Two Lunacy Commissioners, Bryan Proctor and John Forster were acquainted with Dickens and Forster became Dickens first biographer on the publication of Life of Charles Dickens in 1872.36

Mesmerism (hypnotism), a new treatment for mental disorders did not escape Dickens attention and he attended demonstrations at University College in 1838 by Dr John Elliotson, eventually learning how to use mesmerism himself.37

There is much evidence therefore that Dickens had considerable psychiatric insight to bring to the mad and eccentric characters he created in his novels.


By the mid 1860s Dickens’ fiction included a wide spectrum of characters suffering from mental illness.38 Dickens is known to have owned books on psychopathology and his vivid descriptions led Leonard Manheim to declare: “he was the greatest literary psychopathologist since Shakespeare”.39

Literature, in being influenced by the prevailing ideas of the time, may serve as a window on the history of psychiatry and the development of psychiatric diagnosis.2 Some characters therefore display symptoms that conform to diagnoses widely accepted in the Victorian period although less recognisable today. Tytler for example has argued that the title character in Dickens’ ghost story The signalman40 displays signs of mental illness including auditory and visual hallucinations that anyone familiar with 19th century psychiatric theory could interpret as symptomatic of “monomania” or partial insanity.41

Novels however do not have to demonstrate clinical accuracy often being shaped by the author to reflect the needs of the plot and some have argued against extracting anything that might be clinically useful from literature.42 For example in The madman’s manuscript, a short story within The Pickwick papers, the depiction of psychopathology is not clinically accurate.39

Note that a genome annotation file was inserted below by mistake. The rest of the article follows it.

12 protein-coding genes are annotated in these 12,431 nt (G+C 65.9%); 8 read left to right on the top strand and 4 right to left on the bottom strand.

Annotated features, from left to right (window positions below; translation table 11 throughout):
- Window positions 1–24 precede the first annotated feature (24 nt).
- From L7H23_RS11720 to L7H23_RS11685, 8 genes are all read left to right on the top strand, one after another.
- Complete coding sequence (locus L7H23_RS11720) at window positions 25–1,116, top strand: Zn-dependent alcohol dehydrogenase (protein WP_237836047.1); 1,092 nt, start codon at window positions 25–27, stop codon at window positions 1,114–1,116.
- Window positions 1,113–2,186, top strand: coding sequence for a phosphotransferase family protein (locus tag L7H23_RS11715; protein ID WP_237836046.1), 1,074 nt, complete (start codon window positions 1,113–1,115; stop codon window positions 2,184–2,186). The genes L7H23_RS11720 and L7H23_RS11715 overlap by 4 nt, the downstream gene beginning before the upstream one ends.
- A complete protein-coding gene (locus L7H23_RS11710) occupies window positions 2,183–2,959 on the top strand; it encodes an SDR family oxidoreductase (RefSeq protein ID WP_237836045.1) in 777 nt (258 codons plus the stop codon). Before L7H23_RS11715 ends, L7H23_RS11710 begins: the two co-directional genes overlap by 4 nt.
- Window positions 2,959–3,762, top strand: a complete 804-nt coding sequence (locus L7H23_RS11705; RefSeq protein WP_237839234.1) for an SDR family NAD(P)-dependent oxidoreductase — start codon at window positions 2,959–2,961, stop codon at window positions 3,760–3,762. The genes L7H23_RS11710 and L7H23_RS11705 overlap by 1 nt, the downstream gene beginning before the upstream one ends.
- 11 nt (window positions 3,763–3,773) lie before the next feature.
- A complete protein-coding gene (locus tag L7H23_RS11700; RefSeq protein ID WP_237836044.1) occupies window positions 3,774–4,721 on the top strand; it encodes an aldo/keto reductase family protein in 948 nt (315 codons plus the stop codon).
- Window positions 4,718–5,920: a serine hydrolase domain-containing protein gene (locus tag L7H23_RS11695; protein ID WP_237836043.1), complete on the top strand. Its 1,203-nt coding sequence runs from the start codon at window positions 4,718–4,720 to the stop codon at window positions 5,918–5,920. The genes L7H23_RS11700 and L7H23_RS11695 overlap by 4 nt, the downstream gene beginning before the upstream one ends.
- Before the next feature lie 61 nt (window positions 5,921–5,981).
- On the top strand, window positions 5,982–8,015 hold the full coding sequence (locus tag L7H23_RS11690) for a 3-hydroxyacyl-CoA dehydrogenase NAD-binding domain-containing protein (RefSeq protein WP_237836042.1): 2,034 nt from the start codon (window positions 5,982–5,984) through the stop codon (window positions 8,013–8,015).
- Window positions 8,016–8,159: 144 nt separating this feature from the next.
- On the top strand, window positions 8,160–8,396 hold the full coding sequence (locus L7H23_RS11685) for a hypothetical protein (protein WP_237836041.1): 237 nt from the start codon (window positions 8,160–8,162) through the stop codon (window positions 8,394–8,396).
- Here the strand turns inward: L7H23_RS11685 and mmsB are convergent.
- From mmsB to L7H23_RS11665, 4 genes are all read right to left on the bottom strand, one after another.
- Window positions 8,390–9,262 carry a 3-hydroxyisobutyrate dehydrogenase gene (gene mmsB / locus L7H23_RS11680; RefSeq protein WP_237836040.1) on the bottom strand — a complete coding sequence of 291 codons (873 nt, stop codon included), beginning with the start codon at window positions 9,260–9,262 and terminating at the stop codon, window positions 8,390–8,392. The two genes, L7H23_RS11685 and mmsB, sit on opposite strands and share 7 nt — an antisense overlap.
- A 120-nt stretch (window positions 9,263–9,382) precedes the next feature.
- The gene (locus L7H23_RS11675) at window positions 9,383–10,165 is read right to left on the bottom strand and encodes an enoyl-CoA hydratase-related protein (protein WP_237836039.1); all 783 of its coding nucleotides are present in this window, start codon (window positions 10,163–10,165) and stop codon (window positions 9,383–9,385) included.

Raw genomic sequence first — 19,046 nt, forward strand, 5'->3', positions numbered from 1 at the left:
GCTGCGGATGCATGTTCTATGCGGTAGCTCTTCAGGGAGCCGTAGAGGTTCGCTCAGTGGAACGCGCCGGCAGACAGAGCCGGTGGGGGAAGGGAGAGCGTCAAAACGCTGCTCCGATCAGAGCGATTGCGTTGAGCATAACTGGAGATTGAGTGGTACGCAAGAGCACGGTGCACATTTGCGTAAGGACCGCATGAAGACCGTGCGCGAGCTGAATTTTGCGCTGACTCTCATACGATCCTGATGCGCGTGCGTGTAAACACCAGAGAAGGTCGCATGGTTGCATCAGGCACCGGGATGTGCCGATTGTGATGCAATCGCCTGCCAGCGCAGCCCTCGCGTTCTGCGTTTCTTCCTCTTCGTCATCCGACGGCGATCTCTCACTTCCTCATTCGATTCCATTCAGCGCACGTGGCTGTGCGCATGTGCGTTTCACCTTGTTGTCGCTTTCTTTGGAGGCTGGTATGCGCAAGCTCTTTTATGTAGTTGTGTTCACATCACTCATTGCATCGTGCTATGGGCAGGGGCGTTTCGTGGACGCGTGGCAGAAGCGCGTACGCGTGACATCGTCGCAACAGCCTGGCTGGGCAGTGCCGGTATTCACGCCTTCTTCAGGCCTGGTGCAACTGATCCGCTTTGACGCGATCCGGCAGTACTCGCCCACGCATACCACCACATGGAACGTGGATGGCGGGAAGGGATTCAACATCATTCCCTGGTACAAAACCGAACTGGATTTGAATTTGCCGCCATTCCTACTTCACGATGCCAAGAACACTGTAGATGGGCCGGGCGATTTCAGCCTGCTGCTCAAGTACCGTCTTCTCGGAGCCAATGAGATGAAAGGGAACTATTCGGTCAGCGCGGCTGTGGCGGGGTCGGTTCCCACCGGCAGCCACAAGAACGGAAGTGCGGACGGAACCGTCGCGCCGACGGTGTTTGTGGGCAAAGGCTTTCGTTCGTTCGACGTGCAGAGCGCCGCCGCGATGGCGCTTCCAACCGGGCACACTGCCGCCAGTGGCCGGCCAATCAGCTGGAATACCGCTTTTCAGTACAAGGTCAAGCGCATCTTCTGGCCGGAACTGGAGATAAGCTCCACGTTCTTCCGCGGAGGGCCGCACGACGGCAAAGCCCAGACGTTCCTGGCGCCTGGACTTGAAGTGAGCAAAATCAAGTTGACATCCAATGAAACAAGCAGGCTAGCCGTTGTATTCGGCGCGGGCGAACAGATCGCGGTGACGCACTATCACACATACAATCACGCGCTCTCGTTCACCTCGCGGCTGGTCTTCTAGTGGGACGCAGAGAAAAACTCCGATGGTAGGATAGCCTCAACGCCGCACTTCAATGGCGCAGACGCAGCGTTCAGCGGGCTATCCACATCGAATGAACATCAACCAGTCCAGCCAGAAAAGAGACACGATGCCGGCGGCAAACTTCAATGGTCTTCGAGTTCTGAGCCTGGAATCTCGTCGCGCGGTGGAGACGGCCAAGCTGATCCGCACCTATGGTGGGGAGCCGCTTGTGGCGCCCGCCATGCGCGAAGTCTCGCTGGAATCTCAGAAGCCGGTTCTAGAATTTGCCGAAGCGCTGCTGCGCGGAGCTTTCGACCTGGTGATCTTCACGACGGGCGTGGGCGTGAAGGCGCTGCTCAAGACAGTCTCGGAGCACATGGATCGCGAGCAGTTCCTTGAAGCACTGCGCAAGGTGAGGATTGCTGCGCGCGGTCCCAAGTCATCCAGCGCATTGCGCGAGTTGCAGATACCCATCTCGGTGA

However, many Dickens’ characters do illustrate clinical pictures that are remarkably identifiable to the modern clinician. At the Purvis lecture to West Kent Surgical Society in 1955, Sir Russell Brain described some of the psychiatric conditions he could diagnose amongst his characters.14 Since then others have been identified though there is often disagreement among authors about which diagnoses these characters may represent.43 The accounts nevertheless may be useful to both clinicians and teachers as illustrations of psychiatric diagnoses and these are now outlined under the same broad categories as ICD-10.44

Organic mental disorders/dementia

Dickens wrote about memory loss and dementia and has been recommended to students as an example of an author who has illustrated these conditions. Although written long before Alzheimer disease was described as a clinical entity there are cases of dementia in the novels and Mrs Smallweed in Bleak house45 has been described as a flawless example14:

Little old men and women there have been, but no child, until Mr Smallweed’s grandmother, now living, became weak in her intellect, and fell (for the first time) into a childish state. With such infantine graces as a total want of observation, memory, understanding, and interest, and an eternal disposition to fall asleep over the fire and into it. (Dickens p248).45

Old Chuffey, Anthony Chuzzlewit’s clerk in Martin Chuzzlewit has been described as having senile dementia although the clinical accuracy is sacrificed for the plot as he makes a miraculous recovery to give important evidence about his master’s death.14 Old Chuffey exhibits verbigeration, the meaningless repetitive use of phrases or numbers, as described in dementia39:

“Three score and ten” said Chuffey “ought and carry seven. Some men are so strong that they live to four score-four times ought’s an ought, four times two’s an eight-eighty. Oh! Why-why-why-didn’t he live to four times ought’s an ought, and four times two’s an eight, eighty?” (Dickens p311).9

John Willet, in Barnaby Rudge46 develops delusional ideas that he is still running his inn in old age and that his customers are running up huge debts to him. These strange ideas precede his death by stroke and Manheim has suggested that his psychosis could be explained by cerebral arteriosclerosis, the second leading cause of dementia after Alzheimer.39 Mrs Skewton in Dombey and son suffers memory problems following a stroke and could also be showing signs of vascular dementia.

Dementia is also associated with Parkinson disease but Cosnett commented that there are few depictions of Parkinson disease in Dickens work.43 However Schoffer et al47 claim that in Pickwick papers, Dickens was describing the association between Parkinsonism and dementia: